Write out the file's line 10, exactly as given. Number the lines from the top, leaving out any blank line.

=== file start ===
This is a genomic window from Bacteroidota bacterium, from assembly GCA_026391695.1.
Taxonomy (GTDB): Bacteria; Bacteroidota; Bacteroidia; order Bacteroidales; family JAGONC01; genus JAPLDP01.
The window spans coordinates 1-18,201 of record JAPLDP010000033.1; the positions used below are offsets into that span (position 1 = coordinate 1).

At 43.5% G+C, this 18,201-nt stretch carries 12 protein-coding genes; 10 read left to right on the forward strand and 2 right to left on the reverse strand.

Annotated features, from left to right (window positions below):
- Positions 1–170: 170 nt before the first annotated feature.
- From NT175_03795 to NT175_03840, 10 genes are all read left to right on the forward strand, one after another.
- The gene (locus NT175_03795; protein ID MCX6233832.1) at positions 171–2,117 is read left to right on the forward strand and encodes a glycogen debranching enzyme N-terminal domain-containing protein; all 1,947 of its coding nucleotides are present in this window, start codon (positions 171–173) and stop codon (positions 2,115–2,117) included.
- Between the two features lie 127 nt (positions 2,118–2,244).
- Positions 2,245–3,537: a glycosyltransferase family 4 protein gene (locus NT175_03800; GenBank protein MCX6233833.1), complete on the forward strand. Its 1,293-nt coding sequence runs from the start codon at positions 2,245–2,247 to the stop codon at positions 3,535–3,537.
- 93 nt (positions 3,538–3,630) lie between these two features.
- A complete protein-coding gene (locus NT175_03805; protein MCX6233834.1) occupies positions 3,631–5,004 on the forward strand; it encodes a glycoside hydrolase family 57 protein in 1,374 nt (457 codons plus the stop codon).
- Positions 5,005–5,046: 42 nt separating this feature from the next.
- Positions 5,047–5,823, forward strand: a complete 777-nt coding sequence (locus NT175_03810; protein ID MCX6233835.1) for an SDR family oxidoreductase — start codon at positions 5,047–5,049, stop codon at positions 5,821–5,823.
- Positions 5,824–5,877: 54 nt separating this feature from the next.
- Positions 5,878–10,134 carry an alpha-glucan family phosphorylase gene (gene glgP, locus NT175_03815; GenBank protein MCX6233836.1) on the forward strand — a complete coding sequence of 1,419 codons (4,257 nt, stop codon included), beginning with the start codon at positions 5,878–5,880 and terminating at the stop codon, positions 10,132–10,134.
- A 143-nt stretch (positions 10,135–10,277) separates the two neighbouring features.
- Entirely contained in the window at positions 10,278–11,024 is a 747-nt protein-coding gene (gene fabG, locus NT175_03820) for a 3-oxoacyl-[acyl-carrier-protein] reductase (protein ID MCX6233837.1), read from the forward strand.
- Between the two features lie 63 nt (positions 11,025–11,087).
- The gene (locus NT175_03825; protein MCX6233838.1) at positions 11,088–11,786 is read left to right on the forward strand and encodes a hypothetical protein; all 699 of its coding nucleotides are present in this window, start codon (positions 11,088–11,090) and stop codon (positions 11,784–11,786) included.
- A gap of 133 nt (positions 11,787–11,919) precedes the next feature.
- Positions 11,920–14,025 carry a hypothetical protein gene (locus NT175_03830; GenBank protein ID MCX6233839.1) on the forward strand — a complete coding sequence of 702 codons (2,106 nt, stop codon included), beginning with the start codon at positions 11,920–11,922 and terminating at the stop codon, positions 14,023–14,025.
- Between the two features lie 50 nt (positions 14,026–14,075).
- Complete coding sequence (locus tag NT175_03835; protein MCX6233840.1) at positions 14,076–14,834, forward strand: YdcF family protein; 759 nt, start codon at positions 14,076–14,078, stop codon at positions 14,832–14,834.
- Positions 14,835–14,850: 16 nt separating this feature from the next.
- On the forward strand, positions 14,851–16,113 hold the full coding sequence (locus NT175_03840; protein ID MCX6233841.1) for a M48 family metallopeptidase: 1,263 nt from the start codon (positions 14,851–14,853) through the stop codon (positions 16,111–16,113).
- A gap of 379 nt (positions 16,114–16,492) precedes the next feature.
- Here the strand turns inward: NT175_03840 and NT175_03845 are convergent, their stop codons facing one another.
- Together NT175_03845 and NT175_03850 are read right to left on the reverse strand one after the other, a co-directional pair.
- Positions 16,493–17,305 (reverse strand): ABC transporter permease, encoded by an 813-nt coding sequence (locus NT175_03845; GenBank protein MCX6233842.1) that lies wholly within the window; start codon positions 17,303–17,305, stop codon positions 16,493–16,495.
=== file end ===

- Positions 2,245–3,537: a glycosyltransferase family 4 protein gene (locus NT175_03800; GenBank protein MCX6233833.1), complete on the forward strand. Its 1,293-nt coding sequence runs from the start codon at positions 2,245–2,247 to the stop codon at positions 3,535–3,537.